Published: 00:01, 24 February 2015
Train journeys from London to Bearsted were faster 65 years ago than today, a commuter group has revealed.
In 1950 steam trains took between 1 hour 20 minutes and 1 hour 29 minutes to chug from the village to the capital, and as little at 1 hour 12 minutes on the return trip.
Nowadays it takes Southeastern services up to 1 hour 21 minutes to complete the journey to London at peak times and 1 hour 16 minutes on the way back.
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The comparison was made by members of Bearsted Commuter Group, set up by four passengers in autumn, following a long run of delays, fare hikes and overcrowding on services.
Five months on it has 50 members, and they have just had their first meeting with rail bosses.
One of the founders, Helen Judges, said: “I hope things will change, particularly fares and timetables. We are disgruntled about late running trains and while we appreciate we might not get 100% punctuality, there’s no point having a timetable if it happens this frequently.”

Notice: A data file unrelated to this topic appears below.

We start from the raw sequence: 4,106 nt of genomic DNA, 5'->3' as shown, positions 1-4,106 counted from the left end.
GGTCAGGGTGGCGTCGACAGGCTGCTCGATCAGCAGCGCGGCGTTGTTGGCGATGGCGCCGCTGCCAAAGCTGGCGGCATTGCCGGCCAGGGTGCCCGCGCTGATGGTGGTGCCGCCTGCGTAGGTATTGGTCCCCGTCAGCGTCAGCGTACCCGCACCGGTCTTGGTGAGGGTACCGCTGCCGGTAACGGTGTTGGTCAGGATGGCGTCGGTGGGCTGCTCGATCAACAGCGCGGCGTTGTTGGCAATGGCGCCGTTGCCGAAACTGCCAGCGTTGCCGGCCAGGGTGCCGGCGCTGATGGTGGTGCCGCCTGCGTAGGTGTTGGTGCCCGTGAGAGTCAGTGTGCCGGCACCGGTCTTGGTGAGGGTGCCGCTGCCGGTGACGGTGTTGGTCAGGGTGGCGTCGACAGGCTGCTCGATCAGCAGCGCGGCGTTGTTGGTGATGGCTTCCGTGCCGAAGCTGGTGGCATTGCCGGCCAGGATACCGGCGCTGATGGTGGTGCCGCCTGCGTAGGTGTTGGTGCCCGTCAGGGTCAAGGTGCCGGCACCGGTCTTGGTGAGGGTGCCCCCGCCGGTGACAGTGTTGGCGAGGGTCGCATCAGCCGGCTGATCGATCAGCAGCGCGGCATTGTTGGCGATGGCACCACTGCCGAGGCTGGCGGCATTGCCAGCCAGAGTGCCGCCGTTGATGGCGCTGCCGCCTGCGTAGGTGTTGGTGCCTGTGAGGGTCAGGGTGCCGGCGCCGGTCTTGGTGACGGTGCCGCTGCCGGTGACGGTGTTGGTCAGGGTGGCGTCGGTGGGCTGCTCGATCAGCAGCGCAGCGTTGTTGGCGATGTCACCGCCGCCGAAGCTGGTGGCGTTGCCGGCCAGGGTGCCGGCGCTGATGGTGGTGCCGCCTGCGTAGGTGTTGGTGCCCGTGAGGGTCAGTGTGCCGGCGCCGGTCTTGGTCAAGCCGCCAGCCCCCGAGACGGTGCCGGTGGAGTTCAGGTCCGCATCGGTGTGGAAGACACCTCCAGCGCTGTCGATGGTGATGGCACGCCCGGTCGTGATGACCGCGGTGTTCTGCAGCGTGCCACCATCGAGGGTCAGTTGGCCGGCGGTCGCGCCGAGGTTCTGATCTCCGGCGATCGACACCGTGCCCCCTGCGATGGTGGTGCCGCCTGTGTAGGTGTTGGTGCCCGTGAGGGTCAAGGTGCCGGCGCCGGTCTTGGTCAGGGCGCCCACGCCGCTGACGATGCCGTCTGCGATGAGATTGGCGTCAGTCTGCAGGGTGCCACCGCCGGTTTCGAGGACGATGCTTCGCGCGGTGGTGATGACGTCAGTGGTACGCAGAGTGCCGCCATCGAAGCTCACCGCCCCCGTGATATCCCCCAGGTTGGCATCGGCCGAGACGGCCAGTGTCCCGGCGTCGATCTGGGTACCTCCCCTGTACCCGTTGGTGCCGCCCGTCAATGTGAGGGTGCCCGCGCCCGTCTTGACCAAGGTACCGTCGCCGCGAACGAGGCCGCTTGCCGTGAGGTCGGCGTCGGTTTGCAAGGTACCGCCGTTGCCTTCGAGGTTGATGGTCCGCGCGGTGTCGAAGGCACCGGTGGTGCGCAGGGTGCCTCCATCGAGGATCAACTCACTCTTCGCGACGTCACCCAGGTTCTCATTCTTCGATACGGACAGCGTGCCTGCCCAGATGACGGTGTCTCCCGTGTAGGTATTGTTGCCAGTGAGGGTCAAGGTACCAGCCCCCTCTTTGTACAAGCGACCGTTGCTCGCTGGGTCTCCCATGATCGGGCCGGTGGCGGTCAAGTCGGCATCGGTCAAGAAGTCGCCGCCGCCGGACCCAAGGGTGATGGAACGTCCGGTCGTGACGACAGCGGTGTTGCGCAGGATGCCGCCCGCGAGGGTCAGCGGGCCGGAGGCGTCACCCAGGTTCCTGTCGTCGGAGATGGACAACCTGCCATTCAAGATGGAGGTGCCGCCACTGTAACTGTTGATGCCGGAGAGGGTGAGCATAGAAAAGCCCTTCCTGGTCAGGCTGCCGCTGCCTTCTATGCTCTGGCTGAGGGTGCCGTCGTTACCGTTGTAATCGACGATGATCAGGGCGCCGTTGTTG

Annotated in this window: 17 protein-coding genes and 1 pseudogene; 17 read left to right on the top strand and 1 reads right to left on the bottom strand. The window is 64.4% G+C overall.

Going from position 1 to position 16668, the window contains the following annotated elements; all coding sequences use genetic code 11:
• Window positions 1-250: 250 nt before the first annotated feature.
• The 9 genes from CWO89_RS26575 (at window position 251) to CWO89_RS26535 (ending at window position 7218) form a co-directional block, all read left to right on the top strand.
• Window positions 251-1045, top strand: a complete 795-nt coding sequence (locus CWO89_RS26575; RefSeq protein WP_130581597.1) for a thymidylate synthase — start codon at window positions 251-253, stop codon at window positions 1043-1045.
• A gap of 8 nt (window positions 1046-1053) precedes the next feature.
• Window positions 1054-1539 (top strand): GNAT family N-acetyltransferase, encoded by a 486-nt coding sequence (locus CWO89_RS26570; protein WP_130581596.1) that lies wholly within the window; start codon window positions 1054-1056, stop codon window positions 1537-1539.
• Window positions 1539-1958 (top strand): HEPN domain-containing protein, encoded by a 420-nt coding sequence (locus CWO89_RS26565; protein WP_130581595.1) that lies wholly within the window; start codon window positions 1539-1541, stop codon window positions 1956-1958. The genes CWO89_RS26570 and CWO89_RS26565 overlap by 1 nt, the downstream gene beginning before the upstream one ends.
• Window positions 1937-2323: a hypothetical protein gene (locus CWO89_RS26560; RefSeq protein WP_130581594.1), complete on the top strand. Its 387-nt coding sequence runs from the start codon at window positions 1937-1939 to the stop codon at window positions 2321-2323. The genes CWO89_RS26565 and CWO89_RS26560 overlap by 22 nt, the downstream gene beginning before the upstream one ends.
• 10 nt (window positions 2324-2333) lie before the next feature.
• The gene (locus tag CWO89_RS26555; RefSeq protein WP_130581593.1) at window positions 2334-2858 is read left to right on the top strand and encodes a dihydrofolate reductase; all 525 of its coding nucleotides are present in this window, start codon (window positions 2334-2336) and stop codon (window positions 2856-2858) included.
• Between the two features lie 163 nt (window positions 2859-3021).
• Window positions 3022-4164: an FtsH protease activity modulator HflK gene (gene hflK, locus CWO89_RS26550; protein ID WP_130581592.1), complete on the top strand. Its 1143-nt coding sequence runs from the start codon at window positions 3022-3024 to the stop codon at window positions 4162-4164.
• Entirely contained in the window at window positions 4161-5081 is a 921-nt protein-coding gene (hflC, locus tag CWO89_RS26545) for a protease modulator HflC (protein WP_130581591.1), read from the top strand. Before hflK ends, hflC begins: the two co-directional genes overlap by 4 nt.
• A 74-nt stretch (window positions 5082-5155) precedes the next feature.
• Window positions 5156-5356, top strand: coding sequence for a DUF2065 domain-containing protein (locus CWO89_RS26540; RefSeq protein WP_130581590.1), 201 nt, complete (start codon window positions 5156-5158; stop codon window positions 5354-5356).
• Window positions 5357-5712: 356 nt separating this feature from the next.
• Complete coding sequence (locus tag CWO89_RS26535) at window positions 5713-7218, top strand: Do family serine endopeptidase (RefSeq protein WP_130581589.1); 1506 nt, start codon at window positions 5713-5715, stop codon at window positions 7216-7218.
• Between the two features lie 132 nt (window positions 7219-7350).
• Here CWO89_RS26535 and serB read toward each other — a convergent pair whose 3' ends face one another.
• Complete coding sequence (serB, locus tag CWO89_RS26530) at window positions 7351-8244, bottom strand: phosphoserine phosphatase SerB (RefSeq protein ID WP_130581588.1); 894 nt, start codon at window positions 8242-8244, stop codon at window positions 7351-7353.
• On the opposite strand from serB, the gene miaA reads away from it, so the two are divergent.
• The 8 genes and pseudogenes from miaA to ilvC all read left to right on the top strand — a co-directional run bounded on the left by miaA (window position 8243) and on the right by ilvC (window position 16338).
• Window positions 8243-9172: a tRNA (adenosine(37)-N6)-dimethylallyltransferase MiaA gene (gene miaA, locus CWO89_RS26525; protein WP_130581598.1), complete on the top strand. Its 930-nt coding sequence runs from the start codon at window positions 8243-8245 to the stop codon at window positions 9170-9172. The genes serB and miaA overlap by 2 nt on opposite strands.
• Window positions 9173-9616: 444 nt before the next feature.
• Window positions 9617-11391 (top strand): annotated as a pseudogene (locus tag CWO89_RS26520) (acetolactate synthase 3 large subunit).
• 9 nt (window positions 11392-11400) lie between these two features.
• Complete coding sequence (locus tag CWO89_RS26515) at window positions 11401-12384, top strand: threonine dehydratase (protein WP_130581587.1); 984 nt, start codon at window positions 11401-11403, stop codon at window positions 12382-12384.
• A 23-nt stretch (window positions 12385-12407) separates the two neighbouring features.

Watch: Commuter group says journey from Bearsted to London was faster in 1950s
Bearsted train users are not alone in their frustrations according to a new survey released by Which?
It found Kent’s commuters were among the unhappiest in the UK, with only passengers on Southern railways feeling more disgruntled. It found a third of all passengers on Southeastern trains had been delayed on their last trip.
Kate Neill, from the consumer watchdog, said: “They’re at the bottom because they are providing a pretty poor service that is generally delayed, not very clean and overcrowded, so people are fed up with not getting a seat and paying for that privilege.”
But a Southeastern spokesman said performance had dipped at the time of November’s survey due to a broken crossing at Lewisham and several signalling problems.
She added: “A robust timetable introduced last month has already seen punctuality improve. In March, we will start a deep cleaning programme of all our trains that will improve the travelling experience,” she added.
The company is investing more than £70 million over the next three years in extra staff and improving the condition of trains and stations.
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